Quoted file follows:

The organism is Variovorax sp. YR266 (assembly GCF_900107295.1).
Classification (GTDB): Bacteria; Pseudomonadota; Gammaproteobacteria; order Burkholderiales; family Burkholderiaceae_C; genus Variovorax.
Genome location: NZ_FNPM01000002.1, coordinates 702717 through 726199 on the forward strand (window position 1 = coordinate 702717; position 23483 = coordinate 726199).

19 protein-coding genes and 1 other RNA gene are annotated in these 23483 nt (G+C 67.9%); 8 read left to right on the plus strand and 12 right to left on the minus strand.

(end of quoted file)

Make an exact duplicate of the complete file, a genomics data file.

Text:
The organism is Variovorax sp. YR266 (assembly GCF_900107295.1).
Classification (GTDB): Bacteria; Pseudomonadota; Gammaproteobacteria; order Burkholderiales; family Burkholderiaceae_C; genus Variovorax.
Genome location: NZ_FNPM01000002.1, coordinates 702717 through 726199 on the forward strand (window position 1 = coordinate 702717; position 23483 = coordinate 726199).

19 protein-coding genes and 1 other RNA gene are annotated in these 23483 nt (G+C 67.9%); 8 read left to right on the plus strand and 12 right to left on the minus strand.